The object-relational mapper for .NET

NHibernate 2nd Level Cache

NHibernate has a builtin support for caching. It sounds like a trivial feature at first, until you realize how significant it is that the underlying data access infrastructure already implements it. It means that you don’t have to worry about thread safety, propagating changes in a farm, built smart cache invalidation strategies or deal with all of the messy details that are usually along for the ride when you need to implement a non trivial infrastructure piece.

And no, it isn’t as simple as just shoving a value to the cache.

I spent quite a bit of time talking about this here, so I wouldn’t go about all the cache internals and how they work, but I’ll mention the highlights. NHibernate internally has the following sub caches:

  • Entity Cache
  • Collection Cache
  • Query Cache
  • Timestamp Cache

NHibernate make use of all of them in a fairly complex way to ensure that even though we are using the cache, we are still presenting a consistent view of the cache as a mirror of the database. The actual details of how we do it can be found here.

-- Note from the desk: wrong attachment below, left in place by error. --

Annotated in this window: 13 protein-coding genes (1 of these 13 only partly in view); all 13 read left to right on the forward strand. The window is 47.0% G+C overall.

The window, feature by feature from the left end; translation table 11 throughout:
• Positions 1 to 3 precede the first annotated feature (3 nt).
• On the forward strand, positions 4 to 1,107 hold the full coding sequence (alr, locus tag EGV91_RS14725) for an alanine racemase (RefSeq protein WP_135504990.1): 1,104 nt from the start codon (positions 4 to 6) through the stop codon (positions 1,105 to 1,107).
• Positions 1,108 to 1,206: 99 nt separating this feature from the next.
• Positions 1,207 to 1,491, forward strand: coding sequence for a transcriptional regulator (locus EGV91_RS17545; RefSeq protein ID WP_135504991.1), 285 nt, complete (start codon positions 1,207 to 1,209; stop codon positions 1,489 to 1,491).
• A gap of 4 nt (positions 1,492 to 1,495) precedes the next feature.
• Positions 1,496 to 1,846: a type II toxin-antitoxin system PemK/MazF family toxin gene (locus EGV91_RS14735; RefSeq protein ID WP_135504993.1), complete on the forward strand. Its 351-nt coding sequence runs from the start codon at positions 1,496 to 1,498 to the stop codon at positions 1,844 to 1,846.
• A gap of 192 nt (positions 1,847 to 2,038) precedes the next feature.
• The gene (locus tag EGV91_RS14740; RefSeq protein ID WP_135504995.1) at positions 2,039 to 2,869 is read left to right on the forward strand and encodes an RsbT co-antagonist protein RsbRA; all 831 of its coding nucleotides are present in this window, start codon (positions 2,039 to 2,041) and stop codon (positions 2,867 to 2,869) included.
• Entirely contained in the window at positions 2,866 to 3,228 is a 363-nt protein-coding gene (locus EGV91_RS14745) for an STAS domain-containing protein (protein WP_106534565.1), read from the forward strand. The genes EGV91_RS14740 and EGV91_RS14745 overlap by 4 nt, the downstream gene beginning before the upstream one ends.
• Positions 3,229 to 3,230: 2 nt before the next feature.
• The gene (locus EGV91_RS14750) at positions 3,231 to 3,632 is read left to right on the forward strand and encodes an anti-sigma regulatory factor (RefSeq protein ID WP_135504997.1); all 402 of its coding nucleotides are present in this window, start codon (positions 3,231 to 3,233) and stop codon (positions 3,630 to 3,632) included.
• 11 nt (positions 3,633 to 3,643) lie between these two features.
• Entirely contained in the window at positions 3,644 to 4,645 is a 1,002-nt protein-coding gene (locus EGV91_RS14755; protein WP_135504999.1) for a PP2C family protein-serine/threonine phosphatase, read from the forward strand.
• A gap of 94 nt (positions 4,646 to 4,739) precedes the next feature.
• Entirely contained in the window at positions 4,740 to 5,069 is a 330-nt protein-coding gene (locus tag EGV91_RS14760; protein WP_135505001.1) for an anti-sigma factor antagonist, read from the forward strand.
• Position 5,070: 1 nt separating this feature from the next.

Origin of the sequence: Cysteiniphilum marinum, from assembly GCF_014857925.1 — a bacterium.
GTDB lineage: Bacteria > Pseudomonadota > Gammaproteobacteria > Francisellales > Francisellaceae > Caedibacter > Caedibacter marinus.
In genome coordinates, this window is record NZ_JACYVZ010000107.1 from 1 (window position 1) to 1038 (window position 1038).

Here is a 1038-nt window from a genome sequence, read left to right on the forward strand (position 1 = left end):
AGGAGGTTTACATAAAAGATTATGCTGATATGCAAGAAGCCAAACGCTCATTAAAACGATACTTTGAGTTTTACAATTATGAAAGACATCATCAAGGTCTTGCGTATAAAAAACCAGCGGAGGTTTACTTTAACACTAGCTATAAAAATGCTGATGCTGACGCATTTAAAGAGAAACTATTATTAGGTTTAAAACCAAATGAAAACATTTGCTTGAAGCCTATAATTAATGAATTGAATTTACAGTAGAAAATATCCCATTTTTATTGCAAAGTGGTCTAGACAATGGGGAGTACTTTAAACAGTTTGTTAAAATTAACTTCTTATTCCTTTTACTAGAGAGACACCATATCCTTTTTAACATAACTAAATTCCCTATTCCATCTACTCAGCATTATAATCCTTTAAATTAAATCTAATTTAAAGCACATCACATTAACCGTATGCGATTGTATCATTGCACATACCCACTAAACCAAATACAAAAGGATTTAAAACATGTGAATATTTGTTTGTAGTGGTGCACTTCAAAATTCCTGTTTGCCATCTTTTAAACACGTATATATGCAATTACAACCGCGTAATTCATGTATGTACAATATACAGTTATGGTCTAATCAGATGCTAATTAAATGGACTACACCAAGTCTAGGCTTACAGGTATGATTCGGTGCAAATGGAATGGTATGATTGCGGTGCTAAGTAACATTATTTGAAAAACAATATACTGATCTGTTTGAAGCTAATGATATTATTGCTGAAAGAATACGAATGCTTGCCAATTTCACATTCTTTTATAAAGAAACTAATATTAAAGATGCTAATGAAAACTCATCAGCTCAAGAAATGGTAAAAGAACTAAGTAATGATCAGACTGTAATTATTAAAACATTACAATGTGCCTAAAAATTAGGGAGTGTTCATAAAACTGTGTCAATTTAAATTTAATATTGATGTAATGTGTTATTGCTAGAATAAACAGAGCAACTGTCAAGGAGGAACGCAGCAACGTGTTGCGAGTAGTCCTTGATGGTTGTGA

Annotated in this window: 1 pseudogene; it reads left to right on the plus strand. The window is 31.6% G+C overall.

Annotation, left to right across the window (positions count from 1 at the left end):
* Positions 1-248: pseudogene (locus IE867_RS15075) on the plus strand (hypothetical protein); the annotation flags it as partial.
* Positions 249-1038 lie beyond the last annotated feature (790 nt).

Another thing that NHibernate does for us when we update the cache is try to maintain the consistent view of the world even when using replicated caches used in a farm scenarios. This requires some support from the caching infrastructure, such as the ability to perform a hard lock on the values. Of the free caching providers for NHibernate, only Velocity support this, which means that when we evaluate a cache provider for NHibernate to be used, we need to take this into account.

In general, we can pretty much ignore this, but it does have some interesting implications with regards to what are the isolation guarantees that we can make based on the cache implementation that we use, the number of machines we use and the cache concurrency strategy that we use.

You can read about this here and here.

One thing that you should be aware of is that NHibernate currently doesn’t have transaction cache concurrency story, mostly because there is no cache provider that can give us that. As such, be aware that if you require serializable isolation level to work with your entities, you cannot use the 2nd level cache. The 2nd level cache currently guarantee only read committed (and almost guarantee repeatable read if this is the isolation level that you use in the database). Note that this guarantee is made for read-write cache concurrency mode only.

Posted Fri, 24 April 2009 03:28:00 AM by Ayende
Filed under: caches

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